Of course, what was once the "record business" is now the "music business" (so major labels can find new pockets into which they hope to put their hands and come up with more than just a penny or two). This is wishful thinking. Generally speaking labels are looking about for the most proximate source of new revenue (hopefully a source that has few alternatives and little negotiating leverage). In the past, that has been the Artist. Especially the developing artist. And that seems to be the place that labels are again hoping to turn to find additional dollars. The argument is pretty easy to understand: you wouldn't be the Artist you are if we hadn't invested enormous sums to record and bring your new release to market. We built your brand. We made you. Now that the industry has fallen on hard times, we need you to acknowledge that the model we created so long ago doesn't work for us any more, and we need you to give us a larger share of the great fortune you stand to earn when your brand becomes a BRAND. We'd like a piece of your touring revenues. (After all, you'd sell far fewer tickets if we hadn't recorded and promoted you.) And we'd also like a piece of your merch sales. (Who'd be buying those Tshirts if we hadn't made you a star?)
Unfortunately, the major labels are bound to find a few problems with their new approach. First, developing artists don't generally have much revenue to spare, and when they are no longer "developing," they have better lawyers and managers who are, it should come as no surprise, loathe to suggest that the Artist part with a percentage of touring or merch revenues without seeing some quid pro quo from the major label. But the second problem with the new approach is more fundamental. It doesn't get to the heart of the problem. Jeff Kwatinetz, CEO of the management company, the Firm, asks the telling question: "How is it that the people that make the product of music are going bankrupt, while the use of the product is skyrocketing?" And he concludes, "The model is wrong."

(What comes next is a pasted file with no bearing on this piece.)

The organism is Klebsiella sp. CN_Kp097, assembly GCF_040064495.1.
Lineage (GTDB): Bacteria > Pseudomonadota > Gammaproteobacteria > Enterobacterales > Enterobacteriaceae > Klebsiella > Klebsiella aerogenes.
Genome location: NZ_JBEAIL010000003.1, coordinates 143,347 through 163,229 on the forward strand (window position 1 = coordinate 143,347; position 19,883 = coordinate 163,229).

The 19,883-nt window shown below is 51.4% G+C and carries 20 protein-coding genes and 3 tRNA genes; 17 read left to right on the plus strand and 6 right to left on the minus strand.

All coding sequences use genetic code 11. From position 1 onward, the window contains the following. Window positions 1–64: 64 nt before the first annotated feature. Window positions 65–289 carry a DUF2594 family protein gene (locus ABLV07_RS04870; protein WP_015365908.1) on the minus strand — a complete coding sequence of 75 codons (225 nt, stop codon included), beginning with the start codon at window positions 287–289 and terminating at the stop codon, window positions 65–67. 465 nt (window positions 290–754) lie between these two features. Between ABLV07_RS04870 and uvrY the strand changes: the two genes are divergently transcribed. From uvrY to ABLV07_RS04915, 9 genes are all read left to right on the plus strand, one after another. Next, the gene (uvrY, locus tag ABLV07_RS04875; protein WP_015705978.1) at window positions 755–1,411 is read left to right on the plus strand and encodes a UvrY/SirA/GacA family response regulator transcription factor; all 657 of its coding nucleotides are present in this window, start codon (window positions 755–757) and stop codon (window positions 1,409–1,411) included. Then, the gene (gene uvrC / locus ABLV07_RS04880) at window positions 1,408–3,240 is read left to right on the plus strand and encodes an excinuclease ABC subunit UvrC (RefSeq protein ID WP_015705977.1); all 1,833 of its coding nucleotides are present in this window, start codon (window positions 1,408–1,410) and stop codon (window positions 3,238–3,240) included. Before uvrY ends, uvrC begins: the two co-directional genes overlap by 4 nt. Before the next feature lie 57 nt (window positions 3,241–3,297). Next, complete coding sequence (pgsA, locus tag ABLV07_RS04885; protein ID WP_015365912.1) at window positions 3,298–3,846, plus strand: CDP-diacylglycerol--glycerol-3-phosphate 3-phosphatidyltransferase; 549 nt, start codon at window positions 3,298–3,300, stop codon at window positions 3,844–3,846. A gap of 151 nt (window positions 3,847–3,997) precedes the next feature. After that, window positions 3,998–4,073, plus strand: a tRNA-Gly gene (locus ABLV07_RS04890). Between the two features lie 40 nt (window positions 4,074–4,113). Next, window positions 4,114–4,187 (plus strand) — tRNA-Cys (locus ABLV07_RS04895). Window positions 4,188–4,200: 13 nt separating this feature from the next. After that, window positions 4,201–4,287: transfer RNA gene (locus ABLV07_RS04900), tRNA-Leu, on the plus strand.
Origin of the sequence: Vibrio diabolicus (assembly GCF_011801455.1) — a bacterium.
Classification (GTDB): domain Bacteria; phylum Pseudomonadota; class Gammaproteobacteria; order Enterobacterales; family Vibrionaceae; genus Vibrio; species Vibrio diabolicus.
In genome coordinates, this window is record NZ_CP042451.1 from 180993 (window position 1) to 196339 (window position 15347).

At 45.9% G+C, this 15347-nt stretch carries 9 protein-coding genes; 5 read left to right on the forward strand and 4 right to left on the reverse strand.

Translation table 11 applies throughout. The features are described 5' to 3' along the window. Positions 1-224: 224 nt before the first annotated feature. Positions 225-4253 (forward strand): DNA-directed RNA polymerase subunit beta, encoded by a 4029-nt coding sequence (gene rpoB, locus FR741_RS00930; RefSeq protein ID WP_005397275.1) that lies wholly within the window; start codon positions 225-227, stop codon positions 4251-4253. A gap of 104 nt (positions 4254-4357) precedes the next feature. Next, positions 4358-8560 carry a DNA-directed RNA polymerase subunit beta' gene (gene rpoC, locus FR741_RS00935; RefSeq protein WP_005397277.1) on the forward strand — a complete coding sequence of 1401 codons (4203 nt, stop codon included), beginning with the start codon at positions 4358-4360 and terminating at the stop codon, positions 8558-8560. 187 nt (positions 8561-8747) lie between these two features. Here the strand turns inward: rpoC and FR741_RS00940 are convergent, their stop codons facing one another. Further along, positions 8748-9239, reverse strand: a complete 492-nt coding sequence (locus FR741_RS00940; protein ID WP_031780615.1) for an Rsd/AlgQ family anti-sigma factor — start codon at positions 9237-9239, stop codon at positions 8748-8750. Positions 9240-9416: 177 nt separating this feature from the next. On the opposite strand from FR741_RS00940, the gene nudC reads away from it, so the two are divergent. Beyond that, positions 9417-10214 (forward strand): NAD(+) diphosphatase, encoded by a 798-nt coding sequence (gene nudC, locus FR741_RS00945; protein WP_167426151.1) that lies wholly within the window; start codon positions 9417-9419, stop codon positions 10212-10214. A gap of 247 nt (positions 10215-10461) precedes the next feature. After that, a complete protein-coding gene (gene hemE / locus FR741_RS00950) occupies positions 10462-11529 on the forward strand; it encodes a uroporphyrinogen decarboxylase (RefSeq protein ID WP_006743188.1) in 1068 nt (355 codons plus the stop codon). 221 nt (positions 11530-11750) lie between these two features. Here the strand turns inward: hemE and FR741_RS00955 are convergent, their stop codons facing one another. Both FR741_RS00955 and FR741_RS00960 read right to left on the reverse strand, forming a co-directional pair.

Indeed it is. I hope to spend some time over the next several days and weeks blogging about this. But I'd also like to call attention to some possible solutions, some companies that I believe are headed in the right direction and even call attention to my startup, iggli, which is still very much in stealth mode but destined to become far more visible in the months ahead.
Until then, I'd like to see people's reactions to the Rolling Stone article and more particularly to the set of proferred solutions to the current music business crisis that Rolling Stone has outlined in "The Fall of the Record Business: What Next?"
Thursday, June 21, 2007
That said, here and there during the conference speakers delivered nuggets of real value. Max Kalehoff, VP/Marketing with Nielsen BuzzMetrics, provided valuable data about the size and character of the teen market. And Jason Flom, Chairman and CEO of Capitol Music Group, was brilliant as a comedian, if not as a source of insight about how the music industry might begin to solve its serious problems. As Jason put it: "The music industry isn't fucked. Well, I guess we're fucked right now, but we won't be fucked in the future as soon as we un-fuck ourselves."
You had to be there. It was hilarious. Jason also explained, in a wonderful little bit of round about thinking, how US drug laws killed the music business. That's not exactly how he put it. But that was the gist. "You see," Jason explained, "it's an established fact that a lot of the great artists, the stars, have been drug addicts. Given the level of drug enforcement in the US over the past few decades, a lot of the people who would have been stars are now behind bars." (There's a thought: a new twist on American Idol: "Stars Behind Bars." Do you think the networks will go for that one?)
As bright as Jason is, I think he (and many other major label executives) are missing the point (and the boat). Each of them seems to have someone or something to blame. Jason blames US drug enforcement and thinks that there just aren't any (or many) stars created by the culture today. Others blame piracy and illegal P2P downloads. But a big element of the problem faced by the major labels has nothing to do with these things. Rather, it is directly connected to the Long Tail phenomenon and to the virtual explosion of interesting music and video content during the past decade and a half.
I'll sum it up this way: (1) quality content is cheaper to create and produce than ever before; (2) content is also cheaper/easier to store and distribute than ever before; (3) as a result, the supply of content has grown at an exponential rate since the early '90s. In contrast with this "big bang" generated, expanding universe of content, our available attention - the time we have available to give undivided attention to an audio track, movie or video - has remained pretty much fixed.